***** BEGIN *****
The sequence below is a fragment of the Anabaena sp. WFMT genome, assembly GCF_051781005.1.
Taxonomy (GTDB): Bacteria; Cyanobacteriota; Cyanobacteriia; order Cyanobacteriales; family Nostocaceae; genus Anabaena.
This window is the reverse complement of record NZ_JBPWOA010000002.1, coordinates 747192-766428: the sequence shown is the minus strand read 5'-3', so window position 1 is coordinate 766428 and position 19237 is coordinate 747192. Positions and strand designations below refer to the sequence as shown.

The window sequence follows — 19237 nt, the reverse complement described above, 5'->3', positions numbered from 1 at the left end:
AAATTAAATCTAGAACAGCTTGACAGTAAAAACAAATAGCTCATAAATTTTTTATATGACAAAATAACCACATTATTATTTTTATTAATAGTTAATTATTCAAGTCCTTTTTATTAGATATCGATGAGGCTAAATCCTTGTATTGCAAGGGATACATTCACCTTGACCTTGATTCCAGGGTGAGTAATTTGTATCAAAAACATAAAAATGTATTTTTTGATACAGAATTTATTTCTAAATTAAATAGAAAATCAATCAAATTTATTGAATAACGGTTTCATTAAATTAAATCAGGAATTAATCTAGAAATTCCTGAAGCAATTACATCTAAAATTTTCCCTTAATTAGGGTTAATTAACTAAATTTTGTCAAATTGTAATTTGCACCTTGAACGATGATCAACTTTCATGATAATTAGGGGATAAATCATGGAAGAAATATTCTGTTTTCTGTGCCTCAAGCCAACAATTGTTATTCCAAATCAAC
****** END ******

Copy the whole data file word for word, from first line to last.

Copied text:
The sequence below is a fragment of the Anabaena sp. WFMT genome, assembly GCF_051781005.1.
Taxonomy (GTDB): Bacteria; Cyanobacteriota; Cyanobacteriia; order Cyanobacteriales; family Nostocaceae; genus Anabaena.
This window is the reverse complement of record NZ_JBPWOA010000002.1, coordinates 747192-766428: the sequence shown is the minus strand read 5'-3', so window position 1 is coordinate 766428 and position 19237 is coordinate 747192. Positions and strand designations below refer to the sequence as shown.

The window sequence follows — 19237 nt, the reverse complement described above, 5'->3', positions numbered from 1 at the left end:
AAATTAAATCTAGAACAGCTTGACAGTAAAAACAAATAGCTCATAAATTTTTTATATGACAAAATAACCACATTATTATTTTTATTAATAGTTAATTATTCAAGTCCTTTTTATTAGATATCGATGAGGCTAAATCCTTGTATTGCAAGGGATACATTCACCTTGACCTTGATTCCAGGGTGAGTAATTTGTATCAAAAACATAAAAATGTATTTTTTGATACAGAATTTATTTCTAAATTAAATAGAAAATCAATCAAATTTATTGAATAACGGTTTCATTAAATTAAATCAGGAATTAATCTAGAAATTCCTGAAGCAATTACATCTAAAATTTTCCCTTAATTAGGGTTAATTAACTAAATTTTGTCAAATTGTAATTTGCACCTTGAACGATGATCAACTTTCATGATAATTAGGGGATAAATCATGGAAGAAATATTCTGTTTTCTGTGCCTCAAGCCAACAATTGTTATTCCAAATCAAC